Report: Denver Transit Riders Switch to Cars as RTD Fails to Get the Basics Right

Riders queue for the Auraria bus. Photo: RTD.
Riders queue for the Auraria bus. Photo: RTD.

Disclosure: Transit Center, the foundation that produced the survey covered in this story, provides funding to Streetsblog Denver.

Regular transit riders are giving up on Denver’s buses and trains and hopping into road-clogging cars instead, according to a new survey.

The Regional Transportation District keeps passengers waiting too long and its routes fail to go to the places where most people want to go, according to Transit Center, the foundation that asked riders about their experiences in seven cities in a report titled “Who’s on Board.”

“Transit can’t get them to where they need to go,” says Mary Buchanan, one of the researchers who looked at Denver. “It’s faster or more reliable for them to drive.”

Elsewhere in the country, some cities are growing transit ridership. But last year, RTD’s boardings fell to 97.5 million, according to the agency. Despite a rapidly growing population, ridership has declined steadily since 2014 when riders took nearly 6 million more trips. Regular RTD riders used transit 30 percent less on average compared to two years ago, according to the Transit Center survey. But Denver is not alone: Ridership is declining in other American cities, too.

“Unfortunately that’s a trend across the nation,” says Pauletta Tonilas, the head of communications at RTD.

Reasons cited for the decline include cheap cars loans and lower gas prices, which makes driving less expensive. Uber, Lyft and scooters offer new mobility options. And people priced out of urban centers are moving to places with less transit.

But these explanations amount to excuses according to Transit Center.

“Gas and cars are cheap in Seattle, or Columbus, Ohio, or Houston,” says David Bragdon, executive director of the organization. “But these are places that are either holding ridership steady or even increasing ridership.”

In the cities where more people are riding trains and buses, officials focused on creating networks that often travel to the places where the most people live, work and play — often by creating rail and bus connections that complement each other seamlessly.

But since 2004, Denver invested billions in a regional rail network that extends far into the prairie, often stopping in sprawling towns that never wanted public transit in the first place. Meanwhile, RTD and Denver have not expanded service where it’s needed most, often catering to political realities instead.

“If you’re interested in ridership, you should be interested in where people are and where they want to go,” says Bragdon. “A transit plan that’s drawn to appeal to the voters in a ballot measure is not the same thing as a transit plan that’s designed to really serve lots of riders.”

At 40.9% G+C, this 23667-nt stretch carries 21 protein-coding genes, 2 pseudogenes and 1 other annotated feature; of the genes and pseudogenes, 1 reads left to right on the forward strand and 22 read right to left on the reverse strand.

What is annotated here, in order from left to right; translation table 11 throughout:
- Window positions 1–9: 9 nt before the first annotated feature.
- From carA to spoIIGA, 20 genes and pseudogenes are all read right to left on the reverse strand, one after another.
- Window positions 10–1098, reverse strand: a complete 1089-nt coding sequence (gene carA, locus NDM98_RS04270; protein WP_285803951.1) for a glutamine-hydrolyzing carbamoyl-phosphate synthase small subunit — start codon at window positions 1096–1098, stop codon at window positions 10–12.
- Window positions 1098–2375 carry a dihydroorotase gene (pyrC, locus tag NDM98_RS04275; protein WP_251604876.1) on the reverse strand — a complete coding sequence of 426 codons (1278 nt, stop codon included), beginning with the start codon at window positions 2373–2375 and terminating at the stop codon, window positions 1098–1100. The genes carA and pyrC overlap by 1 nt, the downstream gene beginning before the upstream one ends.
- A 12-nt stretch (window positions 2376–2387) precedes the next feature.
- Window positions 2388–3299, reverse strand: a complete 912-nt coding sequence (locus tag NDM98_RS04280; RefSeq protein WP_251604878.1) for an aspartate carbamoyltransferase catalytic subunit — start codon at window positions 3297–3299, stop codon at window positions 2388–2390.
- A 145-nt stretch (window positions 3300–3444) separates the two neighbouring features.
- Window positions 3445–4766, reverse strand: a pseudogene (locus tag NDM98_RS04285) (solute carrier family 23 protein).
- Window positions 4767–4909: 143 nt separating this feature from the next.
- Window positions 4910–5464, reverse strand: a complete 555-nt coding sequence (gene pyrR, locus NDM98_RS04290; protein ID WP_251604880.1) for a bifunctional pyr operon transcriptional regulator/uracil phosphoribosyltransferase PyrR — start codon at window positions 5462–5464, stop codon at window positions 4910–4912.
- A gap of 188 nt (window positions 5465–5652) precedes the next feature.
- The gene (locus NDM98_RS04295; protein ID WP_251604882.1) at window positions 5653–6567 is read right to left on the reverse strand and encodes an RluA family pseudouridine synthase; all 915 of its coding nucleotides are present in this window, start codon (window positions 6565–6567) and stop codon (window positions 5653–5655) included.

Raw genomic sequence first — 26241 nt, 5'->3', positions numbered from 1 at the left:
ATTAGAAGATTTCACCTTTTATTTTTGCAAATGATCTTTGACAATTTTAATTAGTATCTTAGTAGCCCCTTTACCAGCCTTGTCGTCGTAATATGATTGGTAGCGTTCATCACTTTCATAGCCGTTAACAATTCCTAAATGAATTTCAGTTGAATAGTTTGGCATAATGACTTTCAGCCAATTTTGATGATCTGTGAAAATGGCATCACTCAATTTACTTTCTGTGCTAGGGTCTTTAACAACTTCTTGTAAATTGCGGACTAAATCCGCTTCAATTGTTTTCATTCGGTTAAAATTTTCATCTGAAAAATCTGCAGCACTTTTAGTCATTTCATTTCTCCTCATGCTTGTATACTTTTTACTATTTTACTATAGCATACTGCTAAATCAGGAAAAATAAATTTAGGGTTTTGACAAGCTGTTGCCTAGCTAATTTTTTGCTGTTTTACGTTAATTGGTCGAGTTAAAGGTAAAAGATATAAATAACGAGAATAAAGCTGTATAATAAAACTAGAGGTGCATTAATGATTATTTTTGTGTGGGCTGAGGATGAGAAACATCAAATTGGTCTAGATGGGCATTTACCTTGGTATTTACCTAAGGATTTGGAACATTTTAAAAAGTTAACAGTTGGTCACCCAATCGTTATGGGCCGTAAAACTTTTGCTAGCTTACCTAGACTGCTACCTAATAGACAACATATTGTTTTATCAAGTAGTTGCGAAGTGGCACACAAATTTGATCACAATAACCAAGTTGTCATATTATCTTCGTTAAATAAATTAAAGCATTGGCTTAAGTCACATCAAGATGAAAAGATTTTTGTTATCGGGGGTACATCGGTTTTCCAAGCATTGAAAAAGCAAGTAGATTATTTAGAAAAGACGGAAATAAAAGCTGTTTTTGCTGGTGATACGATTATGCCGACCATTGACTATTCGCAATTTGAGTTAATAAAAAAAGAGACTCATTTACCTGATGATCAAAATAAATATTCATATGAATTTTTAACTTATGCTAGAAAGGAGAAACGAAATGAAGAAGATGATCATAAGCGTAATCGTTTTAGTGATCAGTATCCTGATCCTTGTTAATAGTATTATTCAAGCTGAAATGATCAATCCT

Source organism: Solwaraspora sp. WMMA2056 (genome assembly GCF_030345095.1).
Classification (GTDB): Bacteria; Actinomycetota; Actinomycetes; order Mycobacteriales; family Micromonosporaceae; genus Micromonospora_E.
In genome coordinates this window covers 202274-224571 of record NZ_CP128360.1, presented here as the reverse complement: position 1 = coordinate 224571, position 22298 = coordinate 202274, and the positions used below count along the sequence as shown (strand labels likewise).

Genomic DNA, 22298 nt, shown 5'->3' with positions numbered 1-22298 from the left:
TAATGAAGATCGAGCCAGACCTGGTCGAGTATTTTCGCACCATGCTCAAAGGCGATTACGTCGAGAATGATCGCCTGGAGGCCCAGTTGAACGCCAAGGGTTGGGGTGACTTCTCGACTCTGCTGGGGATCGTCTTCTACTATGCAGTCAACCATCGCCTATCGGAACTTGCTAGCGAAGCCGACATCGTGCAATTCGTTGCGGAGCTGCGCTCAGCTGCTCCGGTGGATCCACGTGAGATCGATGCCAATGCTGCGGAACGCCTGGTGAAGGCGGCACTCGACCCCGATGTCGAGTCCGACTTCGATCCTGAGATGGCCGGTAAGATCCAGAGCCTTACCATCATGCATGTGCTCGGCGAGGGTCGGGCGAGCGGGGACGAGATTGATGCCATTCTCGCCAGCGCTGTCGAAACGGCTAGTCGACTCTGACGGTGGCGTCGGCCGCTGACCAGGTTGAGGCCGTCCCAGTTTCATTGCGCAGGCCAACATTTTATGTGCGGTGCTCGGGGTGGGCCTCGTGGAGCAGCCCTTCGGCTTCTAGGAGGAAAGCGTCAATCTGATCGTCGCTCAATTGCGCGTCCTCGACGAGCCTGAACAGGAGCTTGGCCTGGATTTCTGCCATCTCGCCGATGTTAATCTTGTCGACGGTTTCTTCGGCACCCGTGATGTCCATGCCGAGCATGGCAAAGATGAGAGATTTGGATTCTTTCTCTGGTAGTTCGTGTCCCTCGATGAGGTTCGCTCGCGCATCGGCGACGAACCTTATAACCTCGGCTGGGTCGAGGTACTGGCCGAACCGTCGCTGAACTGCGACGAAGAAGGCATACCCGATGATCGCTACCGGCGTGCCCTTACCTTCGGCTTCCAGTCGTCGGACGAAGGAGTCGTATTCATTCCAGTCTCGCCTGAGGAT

Image: Transit Center
Image: Transit Center

RTD’s current focus on suburban-to-downtown trips means that most of its riders use the system to commute to work and for no other reason. Only eight percent of people who ride RTD use it as their primary form of transportation all the time, says Buchanan.

“It really sticks out,” she says. “This neglect of core bus service in Denver is inhibiting RTD from retaining riders.”

RTD says it plans to address these issues. It is studying places where it could add bus rapid transit service, the “surface subways” where buses have dedicated lanes and stations with easy-to-board platforms like subways.

Later this year the agency will also start a top-to-bottom assessment of its bus network.

“The bus system is the workhorse of the agency and we have a responsibility to look at how we design [it] for the future,” says Tonilas. “We will come out of it with a better picture of what our bus system of the future should look like.”

Denver has a role to play, too. Its streets and traffic signals should be designed to move buses faster. It should make bus stops easier to walk to. And it must come up with the cash it would take to fund the high-frequency network it proposed in its Denveright planning process, says Bragdon.

“That’s what Seattle does,” he says. Like Boulder, the city of Seattle pays the regional transit agency to provide a higher level of service within its city limits. “The suburbs get one level of service commensurate with their needs, and then the city has a higher level of service.”

According to the survey, just 35 percent of RTD’s riders continue to rely on the system in the same way they did two years ago. The passengers who abandoned or decreased taking the system’s buses and trains total 44 percent. But only 13 percent of the people surveyed left transit altogether, which means that most riders could be brought back to RTD if the agency, and the City of Denver worked to address the fundamental issues that make transit useful.

“Transit riders want reliable and frequent service in Denver,” says Buchanan. “They don’t want to be waiting for the bus forever.”

Read more on the survey at Streetsblog USA: How Can Transit Agencies Win Back Their Riders?

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